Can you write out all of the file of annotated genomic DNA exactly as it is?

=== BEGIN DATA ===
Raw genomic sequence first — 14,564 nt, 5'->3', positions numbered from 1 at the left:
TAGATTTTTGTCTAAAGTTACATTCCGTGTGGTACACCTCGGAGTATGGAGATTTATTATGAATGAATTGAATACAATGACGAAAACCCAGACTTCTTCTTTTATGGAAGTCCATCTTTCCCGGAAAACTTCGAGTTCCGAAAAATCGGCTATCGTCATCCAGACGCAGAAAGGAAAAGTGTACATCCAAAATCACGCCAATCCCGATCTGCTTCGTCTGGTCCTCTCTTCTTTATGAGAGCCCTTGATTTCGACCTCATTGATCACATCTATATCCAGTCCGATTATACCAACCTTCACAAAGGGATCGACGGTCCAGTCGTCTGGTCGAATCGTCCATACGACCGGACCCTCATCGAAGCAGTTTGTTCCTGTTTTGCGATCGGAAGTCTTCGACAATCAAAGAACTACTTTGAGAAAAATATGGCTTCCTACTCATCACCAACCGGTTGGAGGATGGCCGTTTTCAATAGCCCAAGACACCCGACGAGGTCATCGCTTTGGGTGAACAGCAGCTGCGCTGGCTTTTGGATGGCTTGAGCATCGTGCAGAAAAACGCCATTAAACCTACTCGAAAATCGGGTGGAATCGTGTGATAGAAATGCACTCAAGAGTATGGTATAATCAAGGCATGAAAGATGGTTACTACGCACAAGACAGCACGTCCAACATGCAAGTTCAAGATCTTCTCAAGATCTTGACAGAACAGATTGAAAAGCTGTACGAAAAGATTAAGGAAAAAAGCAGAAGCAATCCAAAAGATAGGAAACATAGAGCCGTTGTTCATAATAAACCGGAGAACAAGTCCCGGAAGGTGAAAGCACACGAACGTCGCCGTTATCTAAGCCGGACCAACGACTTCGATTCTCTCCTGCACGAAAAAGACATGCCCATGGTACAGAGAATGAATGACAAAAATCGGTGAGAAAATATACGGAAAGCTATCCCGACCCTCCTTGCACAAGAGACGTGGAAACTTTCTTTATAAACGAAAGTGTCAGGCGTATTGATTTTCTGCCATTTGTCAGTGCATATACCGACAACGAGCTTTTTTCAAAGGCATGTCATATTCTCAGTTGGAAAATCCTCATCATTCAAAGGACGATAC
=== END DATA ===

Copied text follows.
Raw genomic sequence first — 14,564 nt, 5'->3', positions numbered from 1 at the left:
TAGATTTTTGTCTAAAGTTACATTCCGTGTGGTACACCTCGGAGTATGGAGATTTATTATGAATGAATTGAATACAATGACGAAAACCCAGACTTCTTCTTTTATGGAAGTCCATCTTTCCCGGAAAACTTCGAGTTCCGAAAAATCGGCTATCGTCATCCAGACGCAGAAAGGAAAAGTGTACATCCAAAATCACGCCAATCCCGATCTGCTTCGTCTGGTCCTCTCTTCTTTATGAGAGCCCTTGATTTCGACCTCATTGATCACATCTATATCCAGTCCGATTATACCAACCTTCACAAAGGGATCGACGGTCCAGTCGTCTGGTCGAATCGTCCATACGACCGGACCCTCATCGAAGCAGTTTGTTCCTGTTTTGCGATCGGAAGTCTTCGACAATCAAAGAACTACTTTGAGAAAAATATGGCTTCCTACTCATCACCAACCGGTTGGAGGATGGCCGTTTTCAATAGCCCAAGACACCCGACGAGGTCATCGCTTTGGGTGAACAGCAGCTGCGCTGGCTTTTGGATGGCTTGAGCATCGTGCAGAAAAACGCCATTAAACCTACTCGAAAATCGGGTGGAATCGTGTGATAGAAATGCACTCAAGAGTATGGTATAATCAAGGCATGAAAGATGGTTACTACGCACAAGACAGCACGTCCAACATGCAAGTTCAAGATCTTCTCAAGATCTTGACAGAACAGATTGAAAAGCTGTACGAAAAGATTAAGGAAAAAAGCAGAAGCAATCCAAAAGATAGGAAACATAGAGCCGTTGTTCATAATAAACCGGAGAACAAGTCCCGGAAGGTGAAAGCACACGAACGTCGCCGTTATCTAAGCCGGACCAACGACTTCGATTCTCTCCTGCACGAAAAAGACATGCCCATGGTACAGAGAATGAATGACAAAAATCGGTGAGAAAATATACGGAAAGCTATCCCGACCCTCCTTGCACAAGAGACGTGGAAACTTTCTTTATAAACGAAAGTGTCAGGCGTATTGATTTTCTGCCATTTGTCAGTGCATATACCGACAACGAGCTTTTTTCAAAGGCATGTCATATTCTCAGTTGGAAAATCCTCATCATTCAAAGGACGATAC